Creative capacity building in post-conflict Uganda
Author(s)Taha, Kofi A. (Kofi Abdul Malik)
CCB in post-conflict Uganda
Massachusetts Institute of Technology. Dept. of Urban Studies and Planning.
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Creative Capacity Building (CCB) is a methodology that emphasizes the ability of people living in poverty to create livelihood technologies, i.e., machines and tools that increase income, improve health and safety, decrease manual labor or significantly save time. By distilling key elements of the design process into a hands-on curriculum that is accessible to any educational level, and relying upon the principles of participatory development and appropriate technology, CCB promotes a democratic framework for the application of technology in development that encourages people to become active creators of technology, not just recipients or users of technology. This thesis describes my personal experiences developing and implementing this new approach with Amy Smith, Director of D-Lab @ MIT, in several post-conflict communities in Northern Uganda. The principle claims of this paper are: 1) by emphasizing local participation and innovation, CCB is software for the hardware of Appropriate Technology 2.0, an updated and strengthened version of the appropriate technology movement that is no longer in favor in development circles; 2) the CCB curriculum is not effective as a stand alone intervention and requires a broader methodology that includes ongoing trainings, resources and venues that develop local capacity; 3) CCB also requires a reinterpretation of the role of the development professional from that of an external, "expert consultant" to a self-reflective participant and facilitator that enhances the abilities of others to transform their own lives and communities 4) the positive impact of every technology intervention, including CCB, is contingent upon successful navigation of the local setting-- in particular the cultural, political, economic, organizational and interpersonal dynamics that affect implementation; and 5) the ethics embedded in CCB have provided me with a framework for a personal theory of practice and a practice of action that prioritizes engagement in short-term poverty elimination strategies over long-term economic or political strategies, and that embraces the vulnerability that is required to bear witness, to reflect, to practice mindfulness in working and interacting with people, and to always maintain hope.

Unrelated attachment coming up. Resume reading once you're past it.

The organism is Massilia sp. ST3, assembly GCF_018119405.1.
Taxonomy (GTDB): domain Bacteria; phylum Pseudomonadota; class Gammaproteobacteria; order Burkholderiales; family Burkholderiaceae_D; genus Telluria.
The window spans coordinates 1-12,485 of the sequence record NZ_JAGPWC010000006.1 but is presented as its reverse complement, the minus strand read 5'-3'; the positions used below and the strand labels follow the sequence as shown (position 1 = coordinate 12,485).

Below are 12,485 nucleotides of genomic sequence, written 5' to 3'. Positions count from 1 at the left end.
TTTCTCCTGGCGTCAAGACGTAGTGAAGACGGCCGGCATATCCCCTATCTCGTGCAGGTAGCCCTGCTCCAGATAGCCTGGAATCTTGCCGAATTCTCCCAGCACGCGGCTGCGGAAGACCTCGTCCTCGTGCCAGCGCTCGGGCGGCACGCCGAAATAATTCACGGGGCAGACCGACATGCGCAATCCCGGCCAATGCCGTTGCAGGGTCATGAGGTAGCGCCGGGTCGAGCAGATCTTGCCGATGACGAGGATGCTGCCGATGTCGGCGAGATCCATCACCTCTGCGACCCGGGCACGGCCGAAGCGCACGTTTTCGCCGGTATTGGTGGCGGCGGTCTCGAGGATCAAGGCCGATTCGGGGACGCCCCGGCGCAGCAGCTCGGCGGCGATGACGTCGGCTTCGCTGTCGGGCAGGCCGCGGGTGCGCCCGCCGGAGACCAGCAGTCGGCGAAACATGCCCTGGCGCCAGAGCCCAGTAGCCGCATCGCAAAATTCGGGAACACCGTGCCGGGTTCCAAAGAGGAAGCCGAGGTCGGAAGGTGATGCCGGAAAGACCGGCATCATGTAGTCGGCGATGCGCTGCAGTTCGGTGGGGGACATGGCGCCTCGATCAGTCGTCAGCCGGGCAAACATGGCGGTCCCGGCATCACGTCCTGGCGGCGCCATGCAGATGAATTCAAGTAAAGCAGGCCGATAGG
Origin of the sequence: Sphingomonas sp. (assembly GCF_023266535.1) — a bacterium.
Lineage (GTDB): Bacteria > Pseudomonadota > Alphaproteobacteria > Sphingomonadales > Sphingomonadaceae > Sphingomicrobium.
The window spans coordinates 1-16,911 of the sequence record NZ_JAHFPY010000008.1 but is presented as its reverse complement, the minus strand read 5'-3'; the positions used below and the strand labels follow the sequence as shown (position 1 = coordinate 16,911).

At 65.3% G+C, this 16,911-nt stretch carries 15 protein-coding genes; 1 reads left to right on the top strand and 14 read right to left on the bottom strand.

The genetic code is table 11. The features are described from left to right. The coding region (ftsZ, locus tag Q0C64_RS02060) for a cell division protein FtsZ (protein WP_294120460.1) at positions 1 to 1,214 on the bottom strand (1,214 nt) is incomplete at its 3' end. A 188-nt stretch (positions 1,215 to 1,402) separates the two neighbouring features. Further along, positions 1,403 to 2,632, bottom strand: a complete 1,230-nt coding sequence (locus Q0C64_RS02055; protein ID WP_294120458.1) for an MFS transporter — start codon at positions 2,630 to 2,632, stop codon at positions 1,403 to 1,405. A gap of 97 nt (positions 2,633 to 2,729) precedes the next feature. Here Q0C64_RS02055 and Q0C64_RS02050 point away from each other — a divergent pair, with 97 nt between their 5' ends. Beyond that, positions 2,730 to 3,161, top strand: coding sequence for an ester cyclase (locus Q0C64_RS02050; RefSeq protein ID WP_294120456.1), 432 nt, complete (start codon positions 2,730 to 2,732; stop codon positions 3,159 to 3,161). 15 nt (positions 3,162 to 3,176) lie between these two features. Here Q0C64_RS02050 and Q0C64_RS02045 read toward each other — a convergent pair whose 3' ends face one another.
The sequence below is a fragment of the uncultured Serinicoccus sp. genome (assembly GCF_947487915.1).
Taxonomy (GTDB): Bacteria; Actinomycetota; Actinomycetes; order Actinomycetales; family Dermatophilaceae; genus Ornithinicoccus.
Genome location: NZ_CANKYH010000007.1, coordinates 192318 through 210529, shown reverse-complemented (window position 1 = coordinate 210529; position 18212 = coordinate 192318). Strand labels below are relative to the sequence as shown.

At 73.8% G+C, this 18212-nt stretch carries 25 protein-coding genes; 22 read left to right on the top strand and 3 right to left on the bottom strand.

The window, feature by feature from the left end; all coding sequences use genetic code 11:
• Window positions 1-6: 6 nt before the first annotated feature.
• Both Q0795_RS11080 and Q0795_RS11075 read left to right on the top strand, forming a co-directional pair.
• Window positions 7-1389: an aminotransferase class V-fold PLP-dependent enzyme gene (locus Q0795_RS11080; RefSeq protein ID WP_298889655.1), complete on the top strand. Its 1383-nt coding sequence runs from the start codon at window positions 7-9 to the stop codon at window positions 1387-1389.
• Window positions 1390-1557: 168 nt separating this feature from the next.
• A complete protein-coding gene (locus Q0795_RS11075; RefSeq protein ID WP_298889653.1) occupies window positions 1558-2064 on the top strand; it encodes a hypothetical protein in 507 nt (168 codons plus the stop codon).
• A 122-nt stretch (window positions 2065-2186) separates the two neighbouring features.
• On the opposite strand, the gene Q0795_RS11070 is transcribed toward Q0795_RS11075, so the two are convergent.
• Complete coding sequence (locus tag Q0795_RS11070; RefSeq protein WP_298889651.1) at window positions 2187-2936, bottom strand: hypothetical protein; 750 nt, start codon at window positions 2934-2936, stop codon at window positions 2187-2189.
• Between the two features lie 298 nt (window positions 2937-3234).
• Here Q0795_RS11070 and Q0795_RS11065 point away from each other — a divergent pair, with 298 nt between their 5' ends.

Thesis (M.C.P.)--Massachusetts Institute of Technology, Dept. of Urban Studies and Planning, 2011.Cataloged from PDF version of thesis.Includes bibliographical references (p. 49-51).
DepartmentMassachusetts Institute of Technology. Department of Urban Studies and Planning
Massachusetts Institute of Technology
Urban Studies and Planning.